Monday, December 7, 2015

What’s the Plan?

People don’t like thinking. 

It’s not just baseball fans. It’s everyone. They want things to be black or white, with no grey area allowed for interpretation. If they need to lose weight, they don’t want to follow a balanced diet requiring careful consideration of fats, and calories, and grains, and proteins. They want one where they just eat nothing but grapefruit every day for a month. That’s black and white. No wondering if their piece of chicken is three ounces or four. Just avoid the chicken. 

Baseball fans do it too. Moneyball was never about collecting players with high OBP.  It was always about acquiring players with skills that are undervalued in the market, whichever skills those might be. But, that requires thinking. So, people just said teams need to acquire high OBP’s.

Now people have turned their attention to the Red Sox. What’s the plan? Are the Red Sox going to win with prospects? Are they trying to outspend the world on veterans? Which is it?

Of course the answer is, as it should be, both.

I’ve said it before. There’s only one good plan. To get the best players when you can get them. It doesn’t matter how. It doesn’t matter where they come from. If they’re the best, go get them. Sometimes, the best shortstop is already in your organization. You can see him develop, and know he’s a guy to keep. So, you leave Xander’s name out of any trade discussions (unless they get really silly). Sometimes, the best closer is on another team. So, it’s a time to use your stash of prospects to make a trade. You give up some of the youngsters to get Kimbrel, if that’s what it takes. Sometimes the best is a free agent starter. If that’s the case, you open up the wallet and give David Price all your money.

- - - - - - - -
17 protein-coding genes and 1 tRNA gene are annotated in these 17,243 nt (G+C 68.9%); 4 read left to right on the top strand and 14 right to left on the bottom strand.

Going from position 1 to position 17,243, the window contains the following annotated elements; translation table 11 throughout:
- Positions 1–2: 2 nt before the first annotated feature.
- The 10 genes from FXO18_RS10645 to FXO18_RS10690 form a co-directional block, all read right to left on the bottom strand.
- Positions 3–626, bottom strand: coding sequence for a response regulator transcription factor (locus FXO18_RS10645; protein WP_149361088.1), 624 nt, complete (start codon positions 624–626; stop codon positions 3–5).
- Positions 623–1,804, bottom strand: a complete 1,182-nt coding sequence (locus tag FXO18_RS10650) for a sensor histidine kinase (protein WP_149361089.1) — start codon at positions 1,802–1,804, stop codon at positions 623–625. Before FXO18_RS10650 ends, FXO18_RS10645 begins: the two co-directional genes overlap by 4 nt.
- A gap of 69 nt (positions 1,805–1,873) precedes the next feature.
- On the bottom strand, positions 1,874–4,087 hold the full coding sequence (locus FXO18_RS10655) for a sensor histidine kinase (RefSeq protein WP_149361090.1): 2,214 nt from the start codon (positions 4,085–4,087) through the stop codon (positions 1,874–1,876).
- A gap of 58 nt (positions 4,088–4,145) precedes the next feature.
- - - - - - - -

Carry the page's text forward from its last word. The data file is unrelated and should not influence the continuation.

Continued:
People don’t like that. They can’t pass on Lester, but sign Price! That wasn’t their plan. They need to stick to their plan! Do they even have a plan anymore! Disarray everywhere!

In actuality, it’s commitment to a plan that’s often the problem. Cherington loved his prospects. Treated them like they were made of gold. His plan was to build the team from within. Cheap young talent. That was his plan. Then, the Sox ended up with 36 young outfielders, and no pitching. But, he stuck to a plan.

So, I’m actually glad the Sox veered from their stated plan. I’m glad they decided that adding a true ace was too rare an opportunity to let slip by. After all, I’m guessing “grab former Cy Young Award Winner” is probably too obscure to actually be written into anyone’s plan. Sometimes you just have to go off page. 

They may keep doing that. Or, they may revert back to a more conservative approach. As long as they continue to keep all their options open, I’m happy with either.

The best plan may be many plans.

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